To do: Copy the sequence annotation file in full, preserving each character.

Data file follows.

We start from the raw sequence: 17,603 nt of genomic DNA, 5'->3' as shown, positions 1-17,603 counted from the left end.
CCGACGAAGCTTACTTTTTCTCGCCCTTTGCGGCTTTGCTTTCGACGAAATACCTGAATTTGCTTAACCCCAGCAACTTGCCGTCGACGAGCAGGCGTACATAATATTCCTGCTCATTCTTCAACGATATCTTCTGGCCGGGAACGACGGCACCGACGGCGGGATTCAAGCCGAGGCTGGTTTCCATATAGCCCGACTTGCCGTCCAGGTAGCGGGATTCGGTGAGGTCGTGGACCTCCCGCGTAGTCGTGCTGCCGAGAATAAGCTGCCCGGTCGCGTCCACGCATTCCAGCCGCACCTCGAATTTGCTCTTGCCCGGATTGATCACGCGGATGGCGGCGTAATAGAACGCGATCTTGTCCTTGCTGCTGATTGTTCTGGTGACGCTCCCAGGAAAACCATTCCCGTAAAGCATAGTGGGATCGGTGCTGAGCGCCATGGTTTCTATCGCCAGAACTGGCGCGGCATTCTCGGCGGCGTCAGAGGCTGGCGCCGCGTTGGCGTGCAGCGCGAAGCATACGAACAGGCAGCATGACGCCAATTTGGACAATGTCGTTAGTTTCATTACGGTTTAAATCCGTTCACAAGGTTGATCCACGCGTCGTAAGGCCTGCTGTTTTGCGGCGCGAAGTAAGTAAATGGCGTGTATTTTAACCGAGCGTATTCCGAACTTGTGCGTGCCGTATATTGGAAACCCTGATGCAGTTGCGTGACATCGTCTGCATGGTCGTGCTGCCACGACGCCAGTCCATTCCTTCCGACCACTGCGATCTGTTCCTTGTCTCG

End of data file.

We start from the raw sequence: 17,603 nt of genomic DNA, 5'->3' as shown, positions 1-17,603 counted from the left end.
CCGACGAAGCTTACTTTTTCTCGCCCTTTGCGGCTTTGCTTTCGACGAAATACCTGAATTTGCTTAACCCCAGCAACTTGCCGTCGACGAGCAGGCGTACATAATATTCCTGCTCATTCTTCAACGATATCTTCTGGCCGGGAACGACGGCACCGACGGCGGGATTCAAGCCGAGGCTGGTTTCCATATAGCCCGACTTGCCGTCCAGGTAGCGGGATTCGGTGAGGTCGTGGACCTCCCGCGTAGTCGTGCTGCCGAGAATAAGCTGCCCGGTCGCGTCCACGCATTCCAGCCGCACCTCGAATTTGCTCTTGCCCGGATTGATCACGCGGATGGCGGCGTAATAGAACGCGATCTTGTCCTTGCTGCTGATTGTTCTGGTGACGCTCCCAGGAAAACCATTCCCGTAAAGCATAGTGGGATCGGTGCTGAGCGCCATGGTTTCTATCGCCAGAACTGGCGCGGCATTCTCGGCGGCGTCAGAGGCTGGCGCCGCGTTGGCGTGCAGCGCGAAGCATACGAACAGGCAGCATGACGCCAATTTGGACAATGTCGTTAGTTTCATTACGGTTTAAATCCGTTCACAAGGTTGATCCACGCGTCGTAAGGCCTGCTGTTTTGCGGCGCGAAGTAAGTAAATGGCGTGTATTTTAACCGAGCGTATTCCGAACTTGTGCGTGCCGTATATTGGAAACCCTGATGCAGTTGCGTGACATCGTCTGCATGGTCGTGCTGCCACGACGCCAGTCCATTCCTTCCGACCACTGCGATCTGTTCCTTGTCTCG